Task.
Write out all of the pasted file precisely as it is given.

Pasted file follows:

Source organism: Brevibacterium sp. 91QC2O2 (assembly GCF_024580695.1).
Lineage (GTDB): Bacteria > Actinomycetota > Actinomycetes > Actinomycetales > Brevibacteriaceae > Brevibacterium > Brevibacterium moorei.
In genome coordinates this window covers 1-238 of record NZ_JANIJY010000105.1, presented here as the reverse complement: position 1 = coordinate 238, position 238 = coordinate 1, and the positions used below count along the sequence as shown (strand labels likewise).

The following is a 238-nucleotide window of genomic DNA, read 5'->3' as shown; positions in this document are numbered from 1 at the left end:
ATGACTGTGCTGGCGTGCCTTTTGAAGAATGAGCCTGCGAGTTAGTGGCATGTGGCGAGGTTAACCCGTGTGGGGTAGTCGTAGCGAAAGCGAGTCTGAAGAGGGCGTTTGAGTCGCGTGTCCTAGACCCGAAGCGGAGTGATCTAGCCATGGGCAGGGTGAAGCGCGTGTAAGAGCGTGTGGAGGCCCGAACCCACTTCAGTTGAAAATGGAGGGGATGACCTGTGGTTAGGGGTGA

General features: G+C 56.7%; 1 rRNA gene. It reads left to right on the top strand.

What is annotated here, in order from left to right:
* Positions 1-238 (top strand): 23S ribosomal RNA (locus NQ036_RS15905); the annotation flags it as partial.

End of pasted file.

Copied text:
Source organism: Brevibacterium sp. 91QC2O2 (assembly GCF_024580695.1).
Lineage (GTDB): Bacteria > Actinomycetota > Actinomycetes > Actinomycetales > Brevibacteriaceae > Brevibacterium > Brevibacterium moorei.
In genome coordinates this window covers 1-238 of record NZ_JANIJY010000105.1, presented here as the reverse complement: position 1 = coordinate 238, position 238 = coordinate 1, and the positions used below count along the sequence as shown (strand labels likewise).

The following is a 238-nucleotide window of genomic DNA, read 5'->3' as shown; positions in this document are numbered from 1 at the left end:
ATGACTGTGCTGGCGTGCCTTTTGAAGAATGAGCCTGCGAGTTAGTGGCATGTGGCGAGGTTAACCCGTGTGGGGTAGTCGTAGCGAAAGCGAGTCTGAAGAGGGCGTTTGAGTCGCGTGTCCTAGACCCGAAGCGGAGTGATCTAGCCATGGGCAGGGTGAAGCGCGTGTAAGAGCGTGTGGAGGCCCGAACCCACTTCAGTTGAAAATGGAGGGGATGACCTGTGGTTAGGGGTGA

General features: G+C 56.7%; 1 rRNA gene. It reads left to right on the top strand.

What is annotated here, in order from left to right:
* Positions 1-238 (top strand): 23S ribosomal RNA (locus NQ036_RS15905); the annotation flags it as partial.